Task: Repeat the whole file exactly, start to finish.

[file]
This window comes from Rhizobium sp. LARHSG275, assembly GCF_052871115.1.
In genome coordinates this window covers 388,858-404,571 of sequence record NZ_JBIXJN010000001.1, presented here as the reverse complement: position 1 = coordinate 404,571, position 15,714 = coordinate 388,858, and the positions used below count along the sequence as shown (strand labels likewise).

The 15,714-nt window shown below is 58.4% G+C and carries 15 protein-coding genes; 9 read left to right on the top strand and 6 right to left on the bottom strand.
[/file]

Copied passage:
This window comes from Rhizobium sp. LARHSG275, assembly GCF_052871115.1.
In genome coordinates this window covers 388,858-404,571 of sequence record NZ_JBIXJN010000001.1, presented here as the reverse complement: position 1 = coordinate 404,571, position 15,714 = coordinate 388,858, and the positions used below count along the sequence as shown (strand labels likewise).

The 15,714-nt window shown below is 58.4% G+C and carries 15 protein-coding genes; 9 read left to right on the top strand and 6 right to left on the bottom strand.